LZS format

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The LZS format appears to be a compression format used for compressed archives. Here, both the compression and the underlying archive format are described.

Somewhat confusingly, it appears to not use either of LZS or LZSS compression, despite the name.

It appears in at least Disgaea 2 PC.


The file starts with a char magic[4] "dat\0", not part of the compressed data.


LZ77-based compression (that is, has literal data and backreferences, the latter referring back to a portion of data that has already been output but occurs again).

struct header {
  u32 compressed_size;    // including this 12-byte header
  u32 decompressed_size;
  u32 marker;             // marker used to denote backrefs in the compressed data. 0x00-0xFF.

This header is followed by the compressed data, which consists of literal bytes (copied straight to output) or backrefs. Backrefs are encoded as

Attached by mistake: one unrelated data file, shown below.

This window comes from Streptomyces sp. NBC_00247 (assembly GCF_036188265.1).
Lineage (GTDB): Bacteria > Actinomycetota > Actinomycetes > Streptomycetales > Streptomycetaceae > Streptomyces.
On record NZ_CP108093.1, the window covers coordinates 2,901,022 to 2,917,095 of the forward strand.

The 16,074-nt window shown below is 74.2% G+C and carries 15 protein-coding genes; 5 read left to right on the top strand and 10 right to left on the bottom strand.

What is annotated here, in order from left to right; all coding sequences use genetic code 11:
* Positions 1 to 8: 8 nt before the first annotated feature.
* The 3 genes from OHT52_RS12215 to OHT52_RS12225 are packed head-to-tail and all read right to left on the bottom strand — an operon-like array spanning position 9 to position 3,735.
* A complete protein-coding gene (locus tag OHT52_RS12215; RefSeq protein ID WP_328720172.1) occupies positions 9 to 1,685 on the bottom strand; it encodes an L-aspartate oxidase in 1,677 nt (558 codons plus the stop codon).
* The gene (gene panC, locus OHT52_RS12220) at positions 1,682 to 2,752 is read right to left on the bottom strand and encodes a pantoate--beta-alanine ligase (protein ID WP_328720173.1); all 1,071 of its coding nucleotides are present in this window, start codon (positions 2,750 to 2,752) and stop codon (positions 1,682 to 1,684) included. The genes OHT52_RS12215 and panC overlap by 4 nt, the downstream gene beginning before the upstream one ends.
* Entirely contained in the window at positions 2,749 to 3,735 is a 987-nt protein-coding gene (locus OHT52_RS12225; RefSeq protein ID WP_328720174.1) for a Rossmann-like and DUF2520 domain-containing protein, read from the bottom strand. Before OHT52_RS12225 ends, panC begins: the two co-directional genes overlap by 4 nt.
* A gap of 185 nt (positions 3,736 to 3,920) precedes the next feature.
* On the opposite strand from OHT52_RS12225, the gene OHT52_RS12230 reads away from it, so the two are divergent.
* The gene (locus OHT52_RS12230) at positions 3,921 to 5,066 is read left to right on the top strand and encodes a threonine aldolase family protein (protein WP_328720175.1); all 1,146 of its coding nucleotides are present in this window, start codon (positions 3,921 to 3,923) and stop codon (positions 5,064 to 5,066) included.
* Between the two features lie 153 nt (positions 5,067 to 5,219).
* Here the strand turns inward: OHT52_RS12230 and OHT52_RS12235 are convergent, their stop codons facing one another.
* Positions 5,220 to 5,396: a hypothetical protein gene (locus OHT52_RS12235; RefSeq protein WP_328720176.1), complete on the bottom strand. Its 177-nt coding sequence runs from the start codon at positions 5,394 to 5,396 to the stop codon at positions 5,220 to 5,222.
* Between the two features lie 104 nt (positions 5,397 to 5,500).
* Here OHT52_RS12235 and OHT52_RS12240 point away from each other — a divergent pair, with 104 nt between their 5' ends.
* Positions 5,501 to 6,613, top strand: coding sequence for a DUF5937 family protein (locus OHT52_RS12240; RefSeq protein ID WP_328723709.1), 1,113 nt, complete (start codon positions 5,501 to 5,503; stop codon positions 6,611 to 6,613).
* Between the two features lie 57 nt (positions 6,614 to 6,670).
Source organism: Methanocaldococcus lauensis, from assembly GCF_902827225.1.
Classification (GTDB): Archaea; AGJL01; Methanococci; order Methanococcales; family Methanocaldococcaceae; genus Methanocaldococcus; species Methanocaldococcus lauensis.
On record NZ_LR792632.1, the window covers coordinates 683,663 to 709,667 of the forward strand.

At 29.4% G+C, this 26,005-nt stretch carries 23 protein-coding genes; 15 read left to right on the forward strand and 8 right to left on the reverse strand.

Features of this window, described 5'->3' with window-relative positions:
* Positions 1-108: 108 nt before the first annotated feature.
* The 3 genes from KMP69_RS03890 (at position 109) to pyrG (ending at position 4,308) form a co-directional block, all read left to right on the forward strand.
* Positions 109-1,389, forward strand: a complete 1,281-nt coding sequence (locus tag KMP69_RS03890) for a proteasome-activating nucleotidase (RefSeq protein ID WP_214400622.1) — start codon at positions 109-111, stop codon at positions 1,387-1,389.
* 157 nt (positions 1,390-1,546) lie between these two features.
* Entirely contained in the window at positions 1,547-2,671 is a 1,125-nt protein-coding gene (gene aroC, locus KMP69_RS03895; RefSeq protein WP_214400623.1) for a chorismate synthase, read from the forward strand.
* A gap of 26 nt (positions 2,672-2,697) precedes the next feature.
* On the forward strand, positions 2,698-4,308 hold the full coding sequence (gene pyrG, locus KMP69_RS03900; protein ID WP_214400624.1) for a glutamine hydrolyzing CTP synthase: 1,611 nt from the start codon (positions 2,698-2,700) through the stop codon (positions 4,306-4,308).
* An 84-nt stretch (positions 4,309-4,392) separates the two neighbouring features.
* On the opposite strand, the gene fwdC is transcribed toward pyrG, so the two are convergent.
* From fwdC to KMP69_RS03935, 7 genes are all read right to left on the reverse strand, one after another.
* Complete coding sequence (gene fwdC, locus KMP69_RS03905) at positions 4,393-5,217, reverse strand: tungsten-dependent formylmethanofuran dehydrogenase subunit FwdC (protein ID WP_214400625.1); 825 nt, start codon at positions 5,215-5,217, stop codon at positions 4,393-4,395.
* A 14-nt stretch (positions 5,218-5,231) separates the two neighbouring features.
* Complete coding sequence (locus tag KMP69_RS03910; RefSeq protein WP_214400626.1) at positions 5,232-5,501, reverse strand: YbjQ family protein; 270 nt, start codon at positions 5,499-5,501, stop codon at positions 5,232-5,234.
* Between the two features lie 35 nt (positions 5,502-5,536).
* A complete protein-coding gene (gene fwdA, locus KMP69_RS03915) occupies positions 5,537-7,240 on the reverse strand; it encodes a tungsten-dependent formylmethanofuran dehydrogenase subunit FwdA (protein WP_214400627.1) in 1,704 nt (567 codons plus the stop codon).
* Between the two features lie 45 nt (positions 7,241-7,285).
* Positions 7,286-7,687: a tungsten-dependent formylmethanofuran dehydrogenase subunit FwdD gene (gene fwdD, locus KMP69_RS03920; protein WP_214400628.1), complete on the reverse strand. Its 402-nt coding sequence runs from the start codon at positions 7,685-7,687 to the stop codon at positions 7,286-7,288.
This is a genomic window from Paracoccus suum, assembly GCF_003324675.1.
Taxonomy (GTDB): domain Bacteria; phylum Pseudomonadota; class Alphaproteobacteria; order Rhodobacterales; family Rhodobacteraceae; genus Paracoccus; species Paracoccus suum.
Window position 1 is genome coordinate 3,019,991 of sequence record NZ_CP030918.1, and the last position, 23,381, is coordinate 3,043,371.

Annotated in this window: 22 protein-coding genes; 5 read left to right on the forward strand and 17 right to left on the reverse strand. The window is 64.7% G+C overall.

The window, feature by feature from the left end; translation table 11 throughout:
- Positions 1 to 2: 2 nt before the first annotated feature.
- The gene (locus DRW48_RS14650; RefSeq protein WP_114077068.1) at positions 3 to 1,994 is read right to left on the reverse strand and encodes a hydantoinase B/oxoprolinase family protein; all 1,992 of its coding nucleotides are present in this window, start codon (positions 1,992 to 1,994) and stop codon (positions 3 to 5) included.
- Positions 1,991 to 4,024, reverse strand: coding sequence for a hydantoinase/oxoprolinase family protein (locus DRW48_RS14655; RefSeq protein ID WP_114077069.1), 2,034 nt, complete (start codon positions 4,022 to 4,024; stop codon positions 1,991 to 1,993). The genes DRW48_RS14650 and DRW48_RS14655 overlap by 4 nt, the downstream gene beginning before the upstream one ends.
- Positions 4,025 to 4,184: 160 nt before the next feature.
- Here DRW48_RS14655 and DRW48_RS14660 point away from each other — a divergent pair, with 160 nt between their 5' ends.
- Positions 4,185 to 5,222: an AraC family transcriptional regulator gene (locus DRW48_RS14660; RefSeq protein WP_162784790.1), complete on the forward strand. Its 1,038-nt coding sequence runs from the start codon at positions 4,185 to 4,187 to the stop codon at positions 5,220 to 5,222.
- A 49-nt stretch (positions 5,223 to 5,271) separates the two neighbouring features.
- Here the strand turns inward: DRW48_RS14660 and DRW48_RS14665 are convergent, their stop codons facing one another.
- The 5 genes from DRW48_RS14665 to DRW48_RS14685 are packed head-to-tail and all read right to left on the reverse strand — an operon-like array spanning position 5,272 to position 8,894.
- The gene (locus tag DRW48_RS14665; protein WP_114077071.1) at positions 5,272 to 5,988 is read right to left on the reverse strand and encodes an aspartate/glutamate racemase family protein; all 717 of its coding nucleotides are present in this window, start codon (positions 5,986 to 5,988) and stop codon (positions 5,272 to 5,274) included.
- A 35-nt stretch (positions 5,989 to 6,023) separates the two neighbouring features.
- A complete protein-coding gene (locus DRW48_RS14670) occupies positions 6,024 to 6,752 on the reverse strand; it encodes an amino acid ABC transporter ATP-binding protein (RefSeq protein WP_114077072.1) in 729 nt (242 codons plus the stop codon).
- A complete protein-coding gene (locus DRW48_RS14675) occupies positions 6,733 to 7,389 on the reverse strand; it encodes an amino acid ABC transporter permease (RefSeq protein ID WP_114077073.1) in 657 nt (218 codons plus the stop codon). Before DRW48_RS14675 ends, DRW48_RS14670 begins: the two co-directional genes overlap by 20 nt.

struct backref { u8 marker, dist, count; };

representing that count bytes should be copied from dist back into the output history. If dist > marker, then 1 should be subtracted from it.

Why this extra complication? Because two marker bytes in a row denote an escaped literal marker byte. Thus, a decompression loop looks something like this:

while (read_ctr < header.compressed_size - sizeof(struct header)) {
  u8 v = READ();
  if (v == header.marker) {
    u8 dist = READ();
    if (dist == header.marker) {
      WRITE(header.marker);  // marker repeated twice = an escaped marker byte
    } else {
      u8 count = READ();
      if (dist > header.marker) dist--;
      for (size_t i = 0; i < count; i++) WRITE(HISTORY(dist));
  } else {

After this step, header.decompressed_size bytes should have been written.

Archive format

The underlying archive consists of a header with the number of files, a table of offsets and filenames, and file data; nothing weird here.

struct header {
  u32 count;  // #files in the archive
  u32 unk1;   // 0
  u32 unk2;   // 0
  u32 unk3;   // 0

The header is followed by header.count file entries.

struct file_entry {
  u32 end_offset;
  char filename[0x1C];

After this comes the file data. The first file runs from this point for entries[0].end_offset bytes. That is, all of the end_offsets are counted starting from after the file metadata table.